Holiday Safety


The 2020 Holiday Season will look different for many this year. Although this has been a stressful and challenging year for many, there are ways that families and friends can safely gather and celebrate. 

This page will provide some resources and tips for the holidays to reduce your risks of COVID, as well as general safety tips for the season. 

Holiday safety tips from the CDC:


Updated CDC Guidance- 11/20


Travel may increase your chance of getting and spreading COVID-19. Postponing travel and staying home is the best way to protect yourself and others this year.

If you are considering traveling for Thanksgiving, here are some important questions to ask yourself and your loved ones beforehand. These questions can help you decide what is best for you and your family.

  • Are you, someone in your household, or someone you will be visiting at increased risk for getting very sick from COVID-19?
  • Are cases high or increasing in your community or your destination? Check CDC’s COVID Data Tracker for the latest number of cases.
  • Are hospitals in your community or your destination overwhelmed with patients who have COVID-19? To find out, check state and local public health department websites.
  • Does your home or destination have requirements or restrictions for travelers? Check state and local requirements before you travel.
  • During the 14 days before your travel, have you or those you are visiting had close contact with people they don’t live with?
  • Do your plans include traveling by bus, train, or air which might make staying 6 feet apart difficult?
  • Are you traveling with people who don’t live with you?

If the answer to any of these questions is “yes,” you should consider making other plans, such as hosting a virtual gathering or delaying your travel.

It’s important to talk with the people you live with and your family and friends about the risks of traveling for Thanksgiving.

If you do travel

illustration of people at an airport social distancing and using hand sanitizer

Everyone Can Make Thanksgiving Safer

Wear a mask

illustration of a young woman leaving home wearing a mask
  • Wear a mask with two or more layers to help protect yourself and others from COVID-19.
  • Wear the mask over your nose and mouth and secure it under your chin.
  • Make sure the mask fits snugly against the sides of your face.

Stay at least 6 feet away from others who do not live with you

illustration of a person and child wearing masks standing six feet apart from a young woman wearing a mask

Wash your hands

illustration of a person wearing a mask washing their hands
  • Wash hands often with soap and water for at least 20 seconds.
  • Keep hand sanitizer with you and use it when you are unable to wash your hands.
  • Use hand sanitizer with at least 60% alcohol.

Attending a Gathering

illustration of a woman wearing a mask arriving for a gathering

Celebrating virtually or with the people you live with is the safest choice this Thanksgiving.

If you choose to attend a gathering, make your celebration safer. In addition to following the steps that everyone can take to make Thanksgiving safer, take these additional steps if attending a Thanksgiving gathering:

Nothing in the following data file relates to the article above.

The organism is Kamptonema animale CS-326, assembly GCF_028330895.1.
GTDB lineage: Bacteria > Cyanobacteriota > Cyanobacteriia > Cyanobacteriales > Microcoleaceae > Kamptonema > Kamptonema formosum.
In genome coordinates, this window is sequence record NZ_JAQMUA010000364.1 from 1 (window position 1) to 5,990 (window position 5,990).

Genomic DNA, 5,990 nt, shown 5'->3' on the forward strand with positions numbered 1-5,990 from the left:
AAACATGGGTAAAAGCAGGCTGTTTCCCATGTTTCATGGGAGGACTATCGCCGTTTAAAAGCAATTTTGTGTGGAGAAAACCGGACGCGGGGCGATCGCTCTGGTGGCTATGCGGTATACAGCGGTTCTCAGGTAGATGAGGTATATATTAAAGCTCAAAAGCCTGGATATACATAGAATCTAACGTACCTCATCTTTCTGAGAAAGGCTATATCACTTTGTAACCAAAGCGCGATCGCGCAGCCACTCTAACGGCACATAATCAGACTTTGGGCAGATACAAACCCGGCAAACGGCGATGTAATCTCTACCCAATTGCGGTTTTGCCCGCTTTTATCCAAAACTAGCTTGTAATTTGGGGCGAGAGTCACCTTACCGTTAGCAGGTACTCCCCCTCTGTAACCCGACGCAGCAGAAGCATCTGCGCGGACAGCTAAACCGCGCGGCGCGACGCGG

• Bring your own food, drinks, plates, cups, and utensils.
  • Wear a mask and safely store your mask while eating and drinking.
  • Avoid going in and out of the areas where food is being prepared or handled, such as in the kitchen.
  • Use single-use options, like salad dressing and condiment packets, and disposable items like food containers, plates, and utensils.

Hosting a Thanksgiving Gathering

illustration of friends gathering outdoors wearing masks and six feet apart

Celebrating virtually or with the people you live with is the safest choice this Thanksgiving.

If having guests to your home, be sure that people follow the steps that everyone can take to make Thanksgiving safer. These steps include:

  • Have a small outdoor meal with family and friends who live in your community.
  • Limit the number of guests.
  • Have conversations with guests ahead of time to set expectations for celebrating together.
  • Clean and disinfect frequently touched surfaces and items between use.
  • If celebrating indoors, bring in fresh air by opening windows and doors, if possible. You can use a window fan in one of the open windows to blow air out of the window. This will pull fresh air in through the other open windows.
  • Limit the number of people in food preparation areas.
  • Have guests bring their own food and drink.
  • If sharing food, have one person serve food and use single-use options, like plastic utensils.

Consider Other Thanksgiving Activities

Host a virtual Thanksgiving meal with friends and family who don’t live with you

illustration of a young family enjoying a virtual meal with an older couple
  • Schedule a time to share a meal together virtually.
  • Have people share recipes and show their turkey, dressing, or other dishes they prepared.

Watch television and play games with people in your household

  • Watch Thanksgiving Day parades, sports, and movies at home.
  • Find a fun game to play.


  • Shop online sales the day after Thanksgiving and days leading up to the winter holidays.
  • Use contactless services for purchased items, like curbside pick-up.